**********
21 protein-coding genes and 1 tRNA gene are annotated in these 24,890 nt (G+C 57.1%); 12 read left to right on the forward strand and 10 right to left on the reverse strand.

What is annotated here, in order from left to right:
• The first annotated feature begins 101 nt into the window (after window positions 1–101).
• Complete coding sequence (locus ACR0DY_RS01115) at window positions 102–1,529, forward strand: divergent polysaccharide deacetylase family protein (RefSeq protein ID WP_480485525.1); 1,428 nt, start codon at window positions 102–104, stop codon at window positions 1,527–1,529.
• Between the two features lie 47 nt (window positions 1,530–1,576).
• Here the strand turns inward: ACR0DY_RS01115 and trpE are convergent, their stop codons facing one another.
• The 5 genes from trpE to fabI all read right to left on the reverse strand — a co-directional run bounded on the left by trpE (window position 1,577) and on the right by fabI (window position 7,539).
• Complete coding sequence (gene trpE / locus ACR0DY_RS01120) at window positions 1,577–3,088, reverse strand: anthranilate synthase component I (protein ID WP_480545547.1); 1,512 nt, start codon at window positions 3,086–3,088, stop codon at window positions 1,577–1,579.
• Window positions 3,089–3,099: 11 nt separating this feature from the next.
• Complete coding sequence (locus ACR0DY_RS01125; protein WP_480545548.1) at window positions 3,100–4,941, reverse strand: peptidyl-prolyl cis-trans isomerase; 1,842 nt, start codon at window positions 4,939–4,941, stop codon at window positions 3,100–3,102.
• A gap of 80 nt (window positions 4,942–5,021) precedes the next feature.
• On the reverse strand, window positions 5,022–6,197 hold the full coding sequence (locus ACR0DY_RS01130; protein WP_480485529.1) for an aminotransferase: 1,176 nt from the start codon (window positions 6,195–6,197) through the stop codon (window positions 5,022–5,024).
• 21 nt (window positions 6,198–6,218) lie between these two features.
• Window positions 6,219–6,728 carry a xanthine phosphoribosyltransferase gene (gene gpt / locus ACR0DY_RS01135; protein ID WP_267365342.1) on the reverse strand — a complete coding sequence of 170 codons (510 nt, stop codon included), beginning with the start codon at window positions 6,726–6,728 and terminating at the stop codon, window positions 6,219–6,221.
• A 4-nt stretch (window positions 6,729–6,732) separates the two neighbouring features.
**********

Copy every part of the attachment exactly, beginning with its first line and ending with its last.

21 protein-coding genes and 1 tRNA gene are annotated in these 24,890 nt (G+C 57.1%); 12 read left to right on the forward strand and 10 right to left on the reverse strand.

What is annotated here, in order from left to right:
• The first annotated feature begins 101 nt into the window (after window positions 1–101).
• Complete coding sequence (locus ACR0DY_RS01115) at window positions 102–1,529, forward strand: divergent polysaccharide deacetylase family protein (RefSeq protein ID WP_480485525.1); 1,428 nt, start codon at window positions 102–104, stop codon at window positions 1,527–1,529.
• Between the two features lie 47 nt (window positions 1,530–1,576).
• Here the strand turns inward: ACR0DY_RS01115 and trpE are convergent, their stop codons facing one another.
• The 5 genes from trpE to fabI all read right to left on the reverse strand — a co-directional run bounded on the left by trpE (window position 1,577) and on the right by fabI (window position 7,539).
• Complete coding sequence (gene trpE / locus ACR0DY_RS01120) at window positions 1,577–3,088, reverse strand: anthranilate synthase component I (protein ID WP_480545547.1); 1,512 nt, start codon at window positions 3,086–3,088, stop codon at window positions 1,577–1,579.
• Window positions 3,089–3,099: 11 nt separating this feature from the next.
• Complete coding sequence (locus ACR0DY_RS01125; protein WP_480545548.1) at window positions 3,100–4,941, reverse strand: peptidyl-prolyl cis-trans isomerase; 1,842 nt, start codon at window positions 4,939–4,941, stop codon at window positions 3,100–3,102.
• A gap of 80 nt (window positions 4,942–5,021) precedes the next feature.
• On the reverse strand, window positions 5,022–6,197 hold the full coding sequence (locus ACR0DY_RS01130; protein WP_480485529.1) for an aminotransferase: 1,176 nt from the start codon (window positions 6,195–6,197) through the stop codon (window positions 5,022–5,024).
• 21 nt (window positions 6,198–6,218) lie between these two features.
• Window positions 6,219–6,728 carry a xanthine phosphoribosyltransferase gene (gene gpt / locus ACR0DY_RS01135; protein ID WP_267365342.1) on the reverse strand — a complete coding sequence of 170 codons (510 nt, stop codon included), beginning with the start codon at window positions 6,726–6,728 and terminating at the stop codon, window positions 6,219–6,221.
• A 4-nt stretch (window positions 6,729–6,732) separates the two neighbouring features.